The Understated Excellence of Kansas’ Perry Ellis

Posted by Chris Stone on March 3rd, 2016

In an era of college basketball that has been defined by NBA-ready one-and-done talents, this season has been an anomaly. Heralded by some as “the year of the senior,” the sport has become dominated by prolific four-year talents. The National Player of the Year race is focused on players like Michigan State’s Denzel Valentine, Oklahoma’s Buddy Hield and Virginia’s Malcolm Brogdon as columnists debate whether the likely top pick in this June’s NBA Draft, LSU’s Ben Simmons, deserves to be an All-American. Meanwhile, this year’s Big 12 has become a microcosm of the sport’s larger trend as the country’s best conference is dominated by seniors. Iowa State’s Georges Niang, a potential All-American, may be the biggest match-up problem in the game and Hield’s style of play has drawn favorable comparisons to current NBA MVP Stephen Curry. The league’s regular season champion, Kansas, is also headlined by a steady-handed senior, although his quiet demeanor doesn’t lend itself to frequent media mentions. If Hield is college basketball’s Curry, then the Jayhawks’ Perry Ellis is its Tim Duncan — the understated superstar who has consistently delivered for one of this year’s top teams.

Perry Ellis delivered another big performance against Texas. (KU Sports/Nick Krug)

Perry Ellis delivered another big performance against Texas. (KU Sports/Nick Krug)

The senior forward’s outing against Texas on Monday night was the quintessential Perry Ellis game. He scored with efficiency, needing just 11 field goal attempts to collect his 20 points. Bill Self called the performance “unbelievable,” but in reality, it was just another day at the office for Ellis. As a senior, he ranks eighth in the Big 12 in true shooting percentage, a statistic that measures the effects of all shooting statistics. And while he only collected four rebounds against the Longhorns, his outstanding offensive game — which most closely resembles the retired guy who shows up for the after school game at the local YMCA (Note: This may be because Ellis is actually the retired guy at the YMCA gym) — is what stood out. What he lacks in size and athleticism, he makes up for with old-school craftiness and a better-than-expected three-point shot.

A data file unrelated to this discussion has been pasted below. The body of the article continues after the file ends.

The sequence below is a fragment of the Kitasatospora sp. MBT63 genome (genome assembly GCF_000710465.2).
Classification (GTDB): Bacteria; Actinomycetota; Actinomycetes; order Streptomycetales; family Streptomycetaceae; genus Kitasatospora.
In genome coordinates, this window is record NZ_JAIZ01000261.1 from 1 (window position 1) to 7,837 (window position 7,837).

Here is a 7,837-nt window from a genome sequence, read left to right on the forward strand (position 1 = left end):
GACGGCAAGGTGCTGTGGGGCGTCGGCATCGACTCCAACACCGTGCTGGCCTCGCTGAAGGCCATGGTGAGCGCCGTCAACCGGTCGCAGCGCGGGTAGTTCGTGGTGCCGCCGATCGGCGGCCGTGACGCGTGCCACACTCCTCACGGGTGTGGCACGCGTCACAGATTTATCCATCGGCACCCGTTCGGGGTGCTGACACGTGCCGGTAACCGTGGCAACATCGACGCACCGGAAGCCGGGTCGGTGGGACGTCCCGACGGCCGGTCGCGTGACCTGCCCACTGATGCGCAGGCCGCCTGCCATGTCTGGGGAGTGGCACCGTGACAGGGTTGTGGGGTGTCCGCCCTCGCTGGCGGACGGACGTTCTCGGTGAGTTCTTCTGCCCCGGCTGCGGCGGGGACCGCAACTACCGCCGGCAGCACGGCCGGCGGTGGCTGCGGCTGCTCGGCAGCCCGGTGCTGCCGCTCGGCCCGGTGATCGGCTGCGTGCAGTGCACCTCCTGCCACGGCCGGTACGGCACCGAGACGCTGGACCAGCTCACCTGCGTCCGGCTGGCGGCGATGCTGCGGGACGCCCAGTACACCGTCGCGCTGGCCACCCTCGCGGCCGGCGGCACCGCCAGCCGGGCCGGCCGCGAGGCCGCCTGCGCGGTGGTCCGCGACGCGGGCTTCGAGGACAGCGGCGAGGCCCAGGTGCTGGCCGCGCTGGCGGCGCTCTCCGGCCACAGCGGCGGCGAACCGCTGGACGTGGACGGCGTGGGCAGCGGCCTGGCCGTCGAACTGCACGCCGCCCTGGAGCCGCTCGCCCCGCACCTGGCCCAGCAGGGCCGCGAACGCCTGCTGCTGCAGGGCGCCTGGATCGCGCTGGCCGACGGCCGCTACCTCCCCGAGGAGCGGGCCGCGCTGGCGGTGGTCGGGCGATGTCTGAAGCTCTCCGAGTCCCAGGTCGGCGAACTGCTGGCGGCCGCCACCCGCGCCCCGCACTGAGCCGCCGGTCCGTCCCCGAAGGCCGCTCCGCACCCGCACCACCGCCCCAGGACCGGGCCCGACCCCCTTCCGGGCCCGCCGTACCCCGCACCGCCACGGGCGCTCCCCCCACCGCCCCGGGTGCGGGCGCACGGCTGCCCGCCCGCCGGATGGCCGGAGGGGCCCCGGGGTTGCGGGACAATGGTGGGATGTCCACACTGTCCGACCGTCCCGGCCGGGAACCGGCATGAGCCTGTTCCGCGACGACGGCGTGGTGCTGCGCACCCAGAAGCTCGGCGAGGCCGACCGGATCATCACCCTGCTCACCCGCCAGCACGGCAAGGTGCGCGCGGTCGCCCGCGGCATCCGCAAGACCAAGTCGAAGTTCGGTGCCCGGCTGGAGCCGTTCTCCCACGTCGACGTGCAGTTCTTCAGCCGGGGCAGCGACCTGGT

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Oklahoma And Kansas Meet With First Place At Stake

Posted by Brian Goodman on February 12th, 2016

Tomorrow’s 2:30 p.m. ET rematch between Oklahoma and Kansas has been on our radar since the conference schedule was released, but the anticipation skyrocketed when the final horn sounded late into the night following the two teams’ first battle on January 4. From there the hype has only increased, as the Sooners and Jayhawks have fought to a draw through 11 conference games. At the end of the regular season, we could end up looking back on tomorrow’s game as the day the Jayhawks’ decade-long grip on the conference finally loosened. Or, we could learn that the road to the Big 12 title still goes through Lawrence, despite Oklahoma’s deadly trio of shooters and National Player Of The Year frontrunner, Buddy Hield.

To answer two key questions facing each team, we brought in Big 12 microsite contributors Brian Goodman (@BSGoodman) and Chris Stone (@cstonehoops).

Perry Ellis and Buddy Hield will face one another for the eighth time in their careers. (Alonzo Adams/AP)

Perry Ellis and Buddy Hield face one another tomorrow for the eighth time in their careers. (Alonzo Adams/AP)

Two Questions Facing The Sooners: